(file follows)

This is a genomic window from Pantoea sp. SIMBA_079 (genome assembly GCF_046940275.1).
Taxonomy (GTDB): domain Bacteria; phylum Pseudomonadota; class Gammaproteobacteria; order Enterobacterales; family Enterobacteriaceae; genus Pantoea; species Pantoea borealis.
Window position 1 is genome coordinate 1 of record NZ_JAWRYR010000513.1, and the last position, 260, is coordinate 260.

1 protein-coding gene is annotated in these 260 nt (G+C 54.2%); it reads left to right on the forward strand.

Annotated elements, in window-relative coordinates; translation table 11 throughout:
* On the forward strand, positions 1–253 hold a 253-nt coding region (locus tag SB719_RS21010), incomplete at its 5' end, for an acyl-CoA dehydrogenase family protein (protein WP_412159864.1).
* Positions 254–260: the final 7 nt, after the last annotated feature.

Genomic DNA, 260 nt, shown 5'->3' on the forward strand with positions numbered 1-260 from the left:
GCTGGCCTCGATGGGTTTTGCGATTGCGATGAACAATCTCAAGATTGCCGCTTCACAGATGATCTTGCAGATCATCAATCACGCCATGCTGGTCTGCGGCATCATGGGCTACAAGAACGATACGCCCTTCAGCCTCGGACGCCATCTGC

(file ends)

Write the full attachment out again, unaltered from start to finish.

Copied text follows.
This is a genomic window from Pantoea sp. SIMBA_079 (genome assembly GCF_046940275.1).
Taxonomy (GTDB): domain Bacteria; phylum Pseudomonadota; class Gammaproteobacteria; order Enterobacterales; family Enterobacteriaceae; genus Pantoea; species Pantoea borealis.
Window position 1 is genome coordinate 1 of record NZ_JAWRYR010000513.1, and the last position, 260, is coordinate 260.

1 protein-coding gene is annotated in these 260 nt (G+C 54.2%); it reads left to right on the forward strand.

Annotated elements, in window-relative coordinates; translation table 11 throughout:
* On the forward strand, positions 1–253 hold a 253-nt coding region (locus tag SB719_RS21010), incomplete at its 5' end, for an acyl-CoA dehydrogenase family protein (protein WP_412159864.1).
* Positions 254–260: the final 7 nt, after the last annotated feature.

Genomic DNA, 260 nt, shown 5'->3' on the forward strand with positions numbered 1-260 from the left:
GCTGGCCTCGATGGGTTTTGCGATTGCGATGAACAATCTCAAGATTGCCGCTTCACAGATGATCTTGCAGATCATCAATCACGCCATGCTGGTCTGCGGCATCATGGGCTACAAGAACGATACGCCCTTCAGCCTCGGACGCCATCTGC